I want to tell you what we have learned so far. It will get worse before it gets better. Just because someone is being a dick, it doesn’t mean you should be a dick too.
Looking after our mental health when living with brain injury or PKU
Even with the promise of a better feeling ahead, it can be difficult to drag yourself into an activity when in a low mood. This is where the research meetings helped me.
If you have struggled with the changes, remember that by simply paying attention to what you are eating you are already making a difference. The habits and effects will come.
A lack of self-awareness, or a lack of insight, is fairly common in a brain injury survivor. I’ve suffered from and have written about it in my book, but how do you spot it in yourself?
The pandemic is far from over, but already there are positives to be found in understanding and treating Acquired Brain Injury.
The pivot to a Covid response has caused considerable disruption to an already strained service. There have been reports that the NHS will not fully recover for four years.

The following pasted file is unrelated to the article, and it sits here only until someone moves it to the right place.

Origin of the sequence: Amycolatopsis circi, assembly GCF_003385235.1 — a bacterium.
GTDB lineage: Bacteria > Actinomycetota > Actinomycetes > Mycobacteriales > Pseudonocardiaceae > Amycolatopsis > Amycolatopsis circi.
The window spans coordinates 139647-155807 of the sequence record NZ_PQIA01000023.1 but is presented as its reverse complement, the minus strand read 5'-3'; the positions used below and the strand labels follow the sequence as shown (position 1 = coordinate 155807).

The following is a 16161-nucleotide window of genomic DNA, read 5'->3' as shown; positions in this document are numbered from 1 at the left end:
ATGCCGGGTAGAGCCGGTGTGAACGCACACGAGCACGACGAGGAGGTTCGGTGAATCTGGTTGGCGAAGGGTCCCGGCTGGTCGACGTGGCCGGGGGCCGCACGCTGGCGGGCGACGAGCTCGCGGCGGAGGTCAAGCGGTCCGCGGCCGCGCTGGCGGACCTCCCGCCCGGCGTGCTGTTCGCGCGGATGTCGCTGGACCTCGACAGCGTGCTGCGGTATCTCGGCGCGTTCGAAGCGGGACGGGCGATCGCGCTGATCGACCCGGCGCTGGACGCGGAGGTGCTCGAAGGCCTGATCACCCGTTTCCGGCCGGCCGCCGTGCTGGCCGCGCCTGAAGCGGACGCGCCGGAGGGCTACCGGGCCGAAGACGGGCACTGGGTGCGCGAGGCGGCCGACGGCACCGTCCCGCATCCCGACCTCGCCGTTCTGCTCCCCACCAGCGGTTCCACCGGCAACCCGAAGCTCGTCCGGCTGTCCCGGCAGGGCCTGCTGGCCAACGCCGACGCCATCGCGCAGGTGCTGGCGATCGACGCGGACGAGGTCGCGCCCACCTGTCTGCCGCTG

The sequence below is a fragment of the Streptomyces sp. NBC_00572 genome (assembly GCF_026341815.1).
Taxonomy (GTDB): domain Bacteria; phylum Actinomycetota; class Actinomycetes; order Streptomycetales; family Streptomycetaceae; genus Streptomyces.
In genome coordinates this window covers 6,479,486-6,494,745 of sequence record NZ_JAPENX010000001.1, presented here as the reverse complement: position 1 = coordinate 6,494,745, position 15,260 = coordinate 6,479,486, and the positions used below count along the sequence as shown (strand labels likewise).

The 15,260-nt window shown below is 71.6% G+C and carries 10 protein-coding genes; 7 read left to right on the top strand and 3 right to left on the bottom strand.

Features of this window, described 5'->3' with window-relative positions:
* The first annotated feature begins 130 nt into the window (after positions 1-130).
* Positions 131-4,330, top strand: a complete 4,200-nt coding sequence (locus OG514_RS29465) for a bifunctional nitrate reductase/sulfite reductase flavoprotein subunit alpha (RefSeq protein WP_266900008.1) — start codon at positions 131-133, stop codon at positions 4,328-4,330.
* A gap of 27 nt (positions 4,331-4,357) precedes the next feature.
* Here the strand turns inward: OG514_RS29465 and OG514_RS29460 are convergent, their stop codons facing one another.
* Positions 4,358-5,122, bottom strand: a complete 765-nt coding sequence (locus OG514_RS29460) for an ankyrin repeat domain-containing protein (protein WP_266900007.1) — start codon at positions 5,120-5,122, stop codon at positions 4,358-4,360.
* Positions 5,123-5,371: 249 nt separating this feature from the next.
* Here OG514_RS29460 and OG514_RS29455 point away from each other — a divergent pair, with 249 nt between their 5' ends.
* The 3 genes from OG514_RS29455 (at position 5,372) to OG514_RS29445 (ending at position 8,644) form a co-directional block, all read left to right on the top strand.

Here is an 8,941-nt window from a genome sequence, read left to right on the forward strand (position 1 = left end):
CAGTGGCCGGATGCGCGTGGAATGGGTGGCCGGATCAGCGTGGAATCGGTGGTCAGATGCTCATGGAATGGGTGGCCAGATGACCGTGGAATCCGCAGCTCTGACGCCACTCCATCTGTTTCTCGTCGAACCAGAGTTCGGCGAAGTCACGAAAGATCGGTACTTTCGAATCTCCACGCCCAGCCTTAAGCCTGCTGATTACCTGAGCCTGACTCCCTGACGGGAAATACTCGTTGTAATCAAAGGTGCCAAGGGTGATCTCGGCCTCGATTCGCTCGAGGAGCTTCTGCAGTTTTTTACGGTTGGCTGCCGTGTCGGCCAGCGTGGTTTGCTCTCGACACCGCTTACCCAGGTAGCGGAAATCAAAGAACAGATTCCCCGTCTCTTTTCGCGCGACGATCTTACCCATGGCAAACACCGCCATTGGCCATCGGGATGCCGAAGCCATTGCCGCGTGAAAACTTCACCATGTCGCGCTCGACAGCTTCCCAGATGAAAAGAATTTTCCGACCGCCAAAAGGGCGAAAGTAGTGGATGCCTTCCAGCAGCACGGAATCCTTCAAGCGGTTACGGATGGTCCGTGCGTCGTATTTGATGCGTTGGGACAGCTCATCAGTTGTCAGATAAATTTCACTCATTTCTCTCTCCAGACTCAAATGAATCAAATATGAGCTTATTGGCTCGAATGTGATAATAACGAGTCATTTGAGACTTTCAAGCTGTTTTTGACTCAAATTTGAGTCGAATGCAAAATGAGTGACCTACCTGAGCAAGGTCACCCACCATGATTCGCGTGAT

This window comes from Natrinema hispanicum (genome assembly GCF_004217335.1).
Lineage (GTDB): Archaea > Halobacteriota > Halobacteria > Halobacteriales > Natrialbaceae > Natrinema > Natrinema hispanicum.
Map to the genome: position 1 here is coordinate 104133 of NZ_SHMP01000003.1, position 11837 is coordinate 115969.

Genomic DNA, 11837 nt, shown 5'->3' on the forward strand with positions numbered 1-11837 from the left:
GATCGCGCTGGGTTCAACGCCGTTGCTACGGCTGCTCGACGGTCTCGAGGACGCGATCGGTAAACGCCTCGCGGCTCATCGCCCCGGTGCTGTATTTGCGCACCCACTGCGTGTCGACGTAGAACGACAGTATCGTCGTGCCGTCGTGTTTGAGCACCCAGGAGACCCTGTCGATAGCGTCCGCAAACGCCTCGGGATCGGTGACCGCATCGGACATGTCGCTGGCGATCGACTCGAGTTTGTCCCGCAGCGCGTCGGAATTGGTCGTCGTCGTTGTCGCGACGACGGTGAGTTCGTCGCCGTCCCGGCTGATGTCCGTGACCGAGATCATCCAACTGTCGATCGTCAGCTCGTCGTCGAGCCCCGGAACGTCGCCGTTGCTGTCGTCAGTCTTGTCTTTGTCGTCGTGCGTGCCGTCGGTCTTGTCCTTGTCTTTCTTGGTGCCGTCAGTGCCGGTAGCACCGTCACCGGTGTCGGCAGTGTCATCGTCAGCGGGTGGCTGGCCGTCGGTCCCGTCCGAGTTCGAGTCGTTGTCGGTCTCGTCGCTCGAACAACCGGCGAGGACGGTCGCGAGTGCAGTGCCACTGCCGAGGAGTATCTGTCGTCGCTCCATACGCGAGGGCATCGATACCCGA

Our usual pace of life has gone which means I often brood on how little I managed to do this year. To help drag myself out of these moods, I drew up a list of five things I’ve achieved. It provides solid evidence and reassurance that I have progressed, despite the chaos.
Change is a constant right now. We are bombarded with new concepts and rules to understand which can then change at a moments notice.
I saw a friend on Tuesday. I hadn’t seen her since January. We judged the breeze. Where to sit so one doesn’t breathe on the other?
This is a worrying time so I will start by highlighting the NSPKU Video on Coronavirus and the statement on their website.